- Border will reopen to vaccinated New Zealanders from Australia at 11.59pm 27 February
- Reopens to New Zealanders in the rest of the world on 13 March
- MIQ removed for most travellers in phased reconnection, replaced by self-isolation and tests on-arrival
- MIQ to remain for the unvaccinated
- Five- step plan prioritises returning New Zealanders and brings forward the reopening of key visa categories in just over 5 weeks’ time in order to address worker shortages.
- Further visa categories reopen throughout the year to help accelerate economic recovery
The New Zealand border will reopen to vaccinated Kiwis and other current eligible travellers from Australia at 11.59pm on 27 February and to the same groups from the rest of the world only two weeks later on 13 March, COVID-19 Response Minister Chris Hipkins and Immigration Minister Kris Faafoi announced today.
The Government’s reconnecting plan will see all New Zealanders and key visa holders able to start to enter the country over the coming three months, assisting with the economic recovery and immediately address worker shortages.
“This is a very carefully developed plan that replaces MIQ for the vast majority of travellers while ensuring we maintain ongoing measures to reduce the spread of COVID-19 in our community from recent arrivals,” Chris Hipkins said.
“With 94 percent of our population fully vaccinated, and 92 percent of those over 18 now eligible for a booster by the end of February it’s time to shift gears in our COVID-19 response to focus on reconnection and recovery.
“By reducing the gap to get boosted to three months we’re ensuring we reach our highest possible boosted rates before fully reopening.
“By the time we start to reopen our border, we’ll be one of the most vaccinated and most boosted countries in the world and the COVID-19 Protection Framework will be well established in helping to manage COVID outbreaks.
“Our plan has built in protections to help manage risks such as future variants. A phased approach to reopening reduces the risk of a surge of cases, while prioritising the return of New Zealanders and much needed entry of skilled workers.
“Having MIQ for every traveller was a temporary setting for when none of us had protection. New Zealanders need to reconnect with one another. Families and friends need to reunite. Our businesses need skills to grow. Exporters need to travel to make new connections,” Chris Hipkins said.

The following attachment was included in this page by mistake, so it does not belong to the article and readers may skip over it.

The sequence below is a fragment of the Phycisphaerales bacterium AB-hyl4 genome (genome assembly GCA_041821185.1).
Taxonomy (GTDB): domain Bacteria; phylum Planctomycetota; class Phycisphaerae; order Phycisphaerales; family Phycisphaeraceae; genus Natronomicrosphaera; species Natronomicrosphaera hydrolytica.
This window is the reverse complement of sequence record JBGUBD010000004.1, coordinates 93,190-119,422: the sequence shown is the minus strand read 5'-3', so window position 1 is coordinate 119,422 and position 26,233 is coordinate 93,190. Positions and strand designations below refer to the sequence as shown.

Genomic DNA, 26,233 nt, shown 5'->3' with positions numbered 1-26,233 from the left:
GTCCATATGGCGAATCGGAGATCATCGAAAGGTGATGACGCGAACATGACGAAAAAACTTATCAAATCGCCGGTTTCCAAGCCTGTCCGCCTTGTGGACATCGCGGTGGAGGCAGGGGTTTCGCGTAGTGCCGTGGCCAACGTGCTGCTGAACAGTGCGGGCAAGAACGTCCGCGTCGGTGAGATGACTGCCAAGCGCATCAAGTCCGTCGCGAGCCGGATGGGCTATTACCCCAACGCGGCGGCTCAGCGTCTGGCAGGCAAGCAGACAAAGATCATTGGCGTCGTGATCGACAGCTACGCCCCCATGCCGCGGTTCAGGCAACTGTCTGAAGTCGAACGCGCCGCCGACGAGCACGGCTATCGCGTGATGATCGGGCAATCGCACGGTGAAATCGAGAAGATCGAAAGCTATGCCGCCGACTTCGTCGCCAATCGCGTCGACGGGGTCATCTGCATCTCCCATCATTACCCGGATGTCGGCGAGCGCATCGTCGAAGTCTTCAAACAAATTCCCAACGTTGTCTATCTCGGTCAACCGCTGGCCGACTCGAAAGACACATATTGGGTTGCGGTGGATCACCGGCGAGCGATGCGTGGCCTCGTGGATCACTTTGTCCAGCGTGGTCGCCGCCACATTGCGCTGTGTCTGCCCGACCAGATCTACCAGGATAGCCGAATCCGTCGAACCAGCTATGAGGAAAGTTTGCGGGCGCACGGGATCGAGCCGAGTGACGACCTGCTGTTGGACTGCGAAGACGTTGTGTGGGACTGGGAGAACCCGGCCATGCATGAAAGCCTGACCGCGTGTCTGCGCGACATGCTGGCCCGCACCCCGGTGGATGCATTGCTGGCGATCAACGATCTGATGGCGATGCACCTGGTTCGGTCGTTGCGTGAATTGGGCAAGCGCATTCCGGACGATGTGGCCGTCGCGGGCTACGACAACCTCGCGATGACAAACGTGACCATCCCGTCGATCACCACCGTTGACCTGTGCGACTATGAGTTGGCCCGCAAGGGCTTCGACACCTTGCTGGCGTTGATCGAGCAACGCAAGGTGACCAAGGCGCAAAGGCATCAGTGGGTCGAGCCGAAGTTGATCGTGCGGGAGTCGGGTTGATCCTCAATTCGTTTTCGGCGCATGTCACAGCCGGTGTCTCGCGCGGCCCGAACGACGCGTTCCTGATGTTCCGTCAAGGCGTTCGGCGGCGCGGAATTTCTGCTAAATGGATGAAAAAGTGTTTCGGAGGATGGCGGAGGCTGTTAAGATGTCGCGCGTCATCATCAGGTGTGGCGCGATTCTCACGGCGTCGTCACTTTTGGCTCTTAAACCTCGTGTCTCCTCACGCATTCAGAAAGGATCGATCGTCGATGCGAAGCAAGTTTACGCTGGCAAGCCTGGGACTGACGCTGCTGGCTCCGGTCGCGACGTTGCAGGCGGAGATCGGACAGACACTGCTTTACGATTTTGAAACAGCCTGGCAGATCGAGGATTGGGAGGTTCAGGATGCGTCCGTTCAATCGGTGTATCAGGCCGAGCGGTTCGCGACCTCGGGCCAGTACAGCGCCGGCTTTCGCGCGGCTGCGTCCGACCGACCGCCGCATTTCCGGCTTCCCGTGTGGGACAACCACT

|STEP 1||From 11.59pm, Sunday 27 February 2022||
|STEP 2||From 11:59 pm, Sunday 13 March 2022||
|STEP 3||From 11:59 pm, Tuesday 12 April 2022||
|STEP 4||By July 2022||
|STEP 5||October 2022||
Steps 1 and 2
“From 27 February, vaccinated New Zealanders and eligible travellers from Australia will be able to enter New Zealand without staying in MIQ and two weeks later from 13 March, New Zealanders and eligible travellers from the rest of the world will be able to come home,” Chris Hipkins said.
“While travellers will no longer need to stay in MIQ we are maintaining border measures to reduce the spread of the virus.
“The self-isolation requirements for travellers will mirror the way we treat contacts of cases in New Zealand. That means a current requirement of 10 days, but that will drop to 7 days when we move to phase two of our pandemic plan as cases rise.
“Isolation requirements will be kept under constant review, and we do expect them to reduce. The reopening to visa free tourists is also likely to be brought forward, with July being the latest date we anticipate this happening.
“All arrivals will be provided three rapid antigen tests at the airport, one for use on day 0/1, and one for use on day 5/6, with one extra for backup. This approach means we will continue to identify cases that enter through the border and limit their wider contact with the community.
“In addition we will continue to whole genome sequence all returnees who test positive to rapidly identify and respond to new variants,” Chris Hipkins said.
Steps 3 to 5
“This plan represents a significant step forward in addressing skills and labour shortages and accelerates our economic recovery,” Immigration Minister Kris Faafoi said.
“Reopening of the border to a range of visa holders is a critical part in our plan to rebuild from COVID.
“From 13 March, just over 5 weeks away, we will start re-opening Working Holiday Visa schemes. This will supply urgently needed workers for the tourism, hospitality, wine and horticultural sectors as well as providing some much-needed visitor spending.
“Also from 13 March, we’re simplifying the application process for the critical worker border exception. Skilled workers with job offers paying at least 1.5 times, instead of double, the median wage will be able to come in without the need to demonstrate that their skills aren’t readily obtainable in New Zealand.
“Before COVID, New Zealand was issuing over one million visitor visas per year. What’s being announced today is about gearing up in manageable steps to fully re-open as safely as possible to enable us to live with COVID but not be overwhelmed by it,” Kris Faafoi said.